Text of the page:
Registry of Deeds wraps up five-year project to restore plans

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    Pat Shearman

    PARIS — Oxford County Register of Deeds Pat Shearman said the Oxford County Registry of Deeds East is wrapping up a five-year project that involves restoring, recreating and preserving the 5,327 plans that have made its way into the Registry’s archives since 1805.

    The project began in 2014 after Shearman and the registry staff began brainstorming ways to keep the registry documents and plans properly updated and restored as new technology became available.

    “Each register builds upon the actions of past registers and staff,” Shearman said. “With the introduction of new technology, many things have to be learned and changed.”

    Shearman, who has served as the Register of Deeds since 2011, said that in 2014, she and the r egistry staff “did an overview of our plans and realized that we had plans that were illegible in many cases.”

    “We realized we can and should do better with the tools we have right now,” Shearman said. “That started us on a multi-pronged mission to look at restoring, recreating and preserving these records.”

    Restoring plans

    The Oxford County Registry of Deeds East recently wrapped up a 10-plus year project where Shearman, registry clerk Debra Smith and former clerk Pam Woodworth combed through 455,000 documents dating back to 1960 and transferred them to a digital database, all without using a cent of taxpayer money.

    For the plan restoration project, Shearman said that the registry has been using funds from its surcharge account.

    “We collect $3 from every document that’s recorded at the Registry of Deeds, except for state and local government documents,” Shearman explained. “That money goes into our surcharge account, which can only be used for the restoration, recreation and preservation of records.”

    She said that the Registry of Deeds typically saves between $25,000 and $26,000 a year in its surcharge account.

    “For the last five years, we’ve saved the money in the surcharge account because we knew it would take time to do what we wanted to do,” Shearman said.

    In 2016, Shearman said that the Oxford County Registry of Deeds brought its microfilm archives from Iron Mountain, Pennsylvania, where it had been housed for years, to the Maine State Archives in Augusta.

    “Once we had our microfilm, we contacted Kofile, a professional restoration company,” Shearman said. “They came and looked at our older plans, which were located in very large and heavy books. Kofile said that in order to digitally preserve the plans and create new microfilm, they would need access to our source documents.”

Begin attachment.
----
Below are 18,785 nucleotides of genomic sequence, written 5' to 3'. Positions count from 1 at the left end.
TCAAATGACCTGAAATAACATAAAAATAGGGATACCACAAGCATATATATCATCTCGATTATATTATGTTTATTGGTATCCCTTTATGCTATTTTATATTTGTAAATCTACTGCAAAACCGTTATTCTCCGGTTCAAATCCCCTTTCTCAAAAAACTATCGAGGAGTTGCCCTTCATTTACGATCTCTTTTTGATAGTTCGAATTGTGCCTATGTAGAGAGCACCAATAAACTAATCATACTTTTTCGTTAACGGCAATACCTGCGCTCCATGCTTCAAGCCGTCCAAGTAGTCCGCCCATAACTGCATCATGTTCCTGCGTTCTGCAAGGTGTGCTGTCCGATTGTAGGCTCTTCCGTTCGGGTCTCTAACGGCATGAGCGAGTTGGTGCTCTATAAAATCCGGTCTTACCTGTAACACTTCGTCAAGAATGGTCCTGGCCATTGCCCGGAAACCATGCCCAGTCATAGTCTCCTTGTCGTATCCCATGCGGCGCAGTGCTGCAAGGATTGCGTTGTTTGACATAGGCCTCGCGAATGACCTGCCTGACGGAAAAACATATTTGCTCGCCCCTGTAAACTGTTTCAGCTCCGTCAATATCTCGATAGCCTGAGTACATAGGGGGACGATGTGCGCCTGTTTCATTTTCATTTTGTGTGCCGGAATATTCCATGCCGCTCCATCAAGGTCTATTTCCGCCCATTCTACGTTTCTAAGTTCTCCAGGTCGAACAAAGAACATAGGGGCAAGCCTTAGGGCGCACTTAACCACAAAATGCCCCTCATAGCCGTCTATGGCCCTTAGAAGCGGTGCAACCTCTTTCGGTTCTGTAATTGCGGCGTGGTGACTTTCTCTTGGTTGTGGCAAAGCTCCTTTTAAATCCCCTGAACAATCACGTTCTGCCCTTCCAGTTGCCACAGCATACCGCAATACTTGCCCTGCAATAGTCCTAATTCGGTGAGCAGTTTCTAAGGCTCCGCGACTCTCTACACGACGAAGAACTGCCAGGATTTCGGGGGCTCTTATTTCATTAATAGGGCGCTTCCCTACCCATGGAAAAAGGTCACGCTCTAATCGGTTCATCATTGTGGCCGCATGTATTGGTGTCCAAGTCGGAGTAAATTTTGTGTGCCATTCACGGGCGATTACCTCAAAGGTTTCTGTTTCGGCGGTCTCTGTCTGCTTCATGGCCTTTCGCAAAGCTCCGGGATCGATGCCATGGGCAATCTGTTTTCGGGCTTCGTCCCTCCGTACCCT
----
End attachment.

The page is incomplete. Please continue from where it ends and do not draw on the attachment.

Shearman said that the Registry of Deeds sent out “one or two books at a time as we could afford it.”

    “Using the surcharge account, we spent about $120,000 to preserve the plans and create new microfilm,” Shearman said. “The plans were placed on polyester microfilm, which has a 500 year lifespan.”

    Many of the plans, prior to being restored, were illegible due to “digital noise,” Shearman said, which caused the plans to be pixelated or grainy when viewed in a digital format.

    In addition to sending 1,300 of the registry’s plans to Kofile for restoration, Shearman said that the registry replaced its large-format printer with a new one, which allowed Smith to scan the remaining 4,000 plans into a digital format.

    “Using the surcharge account, Deb came in an hour early each day and scanned those documents one by one,” Shearman said.

    Any new documents that come in are now scanned through the new large-format printer, and at the end of each month, they’re made into microfilm by Info Quick Solutions and sent to Maine State Archives.

    Final step

    Shearman said that sometime in October, the five-year project “should be wrapped up.”

    The final step in the process is to make new microfilms of the 4,000 documents that Smith scanned into the large-format printer.

    As the project comes to an end, Shearman said that “none of this would have been completed or possible without a willing partner in Deputy Register of Deeds Deb Smith.”

    “We’re very excited to have completed this project for the public,” she added.

    mdaigle@sunmediagroup.net